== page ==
Tonight sees the first of the play-off matches which will ultimately determine the final European representatives at the FIFA World Cup in Russia in 2018. The fans of Northern Ireland, Switzerland, Croatia, Greece, Sweden, Italy, Denmark and the Republic of Ireland will all be excitedly following their teams’ progress, hoping that they are able to triumph over the course of the two-legged play-offs and to secure a place in Russia.
In terms of quality of football, the UEFA Champions League may now represent the pinnacle of the game to many fans. Yet the FIFA World Cup unquestionably remains the highest level of international football. It retains a certain glamour and provides fans across the world with one month every four years in which they can gorge themselves on a feast of football.
The World Cup also retains a position of importance for players. Most (if not all) players grew up watching World Cups as youngsters and they still dream of the day that they represent their nation at the apex of international football. Moreover, as the tournament comes around only every four years, a number of the world’s most talented players will never make it to a World Cup. This is not a problem that the most gifted players tend to encounter in domestic football: the very best players tend to get a chance to play in UEFA competition at some point in their careers, as the best clubs will seek to sign them. Yet international football often results in cases where certain players have the requisite skill-set to play at the World Cup but, put simply, their compatriots do not. As a result, once qualification for a World Cup becomes a reality, players tend to give their very best efforts to secure a place at the tournament.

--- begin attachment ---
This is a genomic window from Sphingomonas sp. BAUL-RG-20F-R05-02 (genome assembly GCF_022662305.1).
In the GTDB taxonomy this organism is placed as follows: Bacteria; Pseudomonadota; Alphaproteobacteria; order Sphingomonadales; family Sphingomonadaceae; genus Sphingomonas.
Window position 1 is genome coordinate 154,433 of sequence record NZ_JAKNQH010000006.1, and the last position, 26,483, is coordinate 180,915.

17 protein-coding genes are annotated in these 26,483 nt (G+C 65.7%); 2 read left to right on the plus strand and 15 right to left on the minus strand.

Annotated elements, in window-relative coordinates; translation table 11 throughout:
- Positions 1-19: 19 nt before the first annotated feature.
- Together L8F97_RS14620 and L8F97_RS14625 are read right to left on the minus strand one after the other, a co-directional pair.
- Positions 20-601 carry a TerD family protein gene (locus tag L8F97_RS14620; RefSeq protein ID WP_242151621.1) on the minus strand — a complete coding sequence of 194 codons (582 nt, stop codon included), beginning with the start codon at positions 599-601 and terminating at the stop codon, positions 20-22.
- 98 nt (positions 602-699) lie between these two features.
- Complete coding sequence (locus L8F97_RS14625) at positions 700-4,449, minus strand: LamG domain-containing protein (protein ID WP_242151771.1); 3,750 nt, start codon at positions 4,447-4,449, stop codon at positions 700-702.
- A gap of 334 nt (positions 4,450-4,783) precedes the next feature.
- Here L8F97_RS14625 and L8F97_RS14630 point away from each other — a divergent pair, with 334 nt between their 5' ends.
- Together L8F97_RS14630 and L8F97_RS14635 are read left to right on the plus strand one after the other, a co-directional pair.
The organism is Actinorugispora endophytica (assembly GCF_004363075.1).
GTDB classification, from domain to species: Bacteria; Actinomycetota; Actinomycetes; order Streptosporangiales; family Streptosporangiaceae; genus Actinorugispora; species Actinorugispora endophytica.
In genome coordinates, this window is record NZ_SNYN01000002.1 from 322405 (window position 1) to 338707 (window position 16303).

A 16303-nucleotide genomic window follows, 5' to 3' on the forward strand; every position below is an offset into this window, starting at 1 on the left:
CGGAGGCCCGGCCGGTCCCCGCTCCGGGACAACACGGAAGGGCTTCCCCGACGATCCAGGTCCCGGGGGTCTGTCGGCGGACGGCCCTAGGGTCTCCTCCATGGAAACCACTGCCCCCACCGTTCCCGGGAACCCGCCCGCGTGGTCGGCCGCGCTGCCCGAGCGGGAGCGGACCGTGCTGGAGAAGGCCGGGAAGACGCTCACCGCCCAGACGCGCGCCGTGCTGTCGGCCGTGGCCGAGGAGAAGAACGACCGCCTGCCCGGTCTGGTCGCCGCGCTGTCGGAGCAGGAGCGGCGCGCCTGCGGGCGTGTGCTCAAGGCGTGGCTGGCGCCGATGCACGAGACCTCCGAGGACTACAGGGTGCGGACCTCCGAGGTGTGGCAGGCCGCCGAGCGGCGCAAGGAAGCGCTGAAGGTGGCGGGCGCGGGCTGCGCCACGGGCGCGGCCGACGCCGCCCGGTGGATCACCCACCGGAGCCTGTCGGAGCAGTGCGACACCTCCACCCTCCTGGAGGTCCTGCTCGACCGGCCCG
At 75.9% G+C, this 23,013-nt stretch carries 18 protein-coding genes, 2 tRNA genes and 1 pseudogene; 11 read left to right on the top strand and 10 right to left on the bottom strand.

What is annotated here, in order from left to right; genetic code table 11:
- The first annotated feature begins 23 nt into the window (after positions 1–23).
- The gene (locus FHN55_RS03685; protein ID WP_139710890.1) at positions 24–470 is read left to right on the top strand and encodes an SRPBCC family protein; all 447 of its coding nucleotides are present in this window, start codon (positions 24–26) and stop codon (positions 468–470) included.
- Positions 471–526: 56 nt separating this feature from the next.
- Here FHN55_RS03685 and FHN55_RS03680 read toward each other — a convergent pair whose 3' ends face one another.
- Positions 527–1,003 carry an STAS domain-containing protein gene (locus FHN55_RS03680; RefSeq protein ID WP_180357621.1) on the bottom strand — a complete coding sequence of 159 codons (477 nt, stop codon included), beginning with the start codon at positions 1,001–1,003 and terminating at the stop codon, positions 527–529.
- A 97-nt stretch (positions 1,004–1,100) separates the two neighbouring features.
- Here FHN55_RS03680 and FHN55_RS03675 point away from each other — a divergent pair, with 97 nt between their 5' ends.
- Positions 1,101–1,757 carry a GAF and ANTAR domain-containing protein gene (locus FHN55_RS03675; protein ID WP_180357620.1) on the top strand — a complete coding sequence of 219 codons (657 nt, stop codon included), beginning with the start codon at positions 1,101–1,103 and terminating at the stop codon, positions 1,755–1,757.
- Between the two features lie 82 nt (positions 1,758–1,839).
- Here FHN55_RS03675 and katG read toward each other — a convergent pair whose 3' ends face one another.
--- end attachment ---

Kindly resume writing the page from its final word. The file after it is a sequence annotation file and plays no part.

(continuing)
It is against this background that we consider the curious case of Greek defender Kostas Manolas.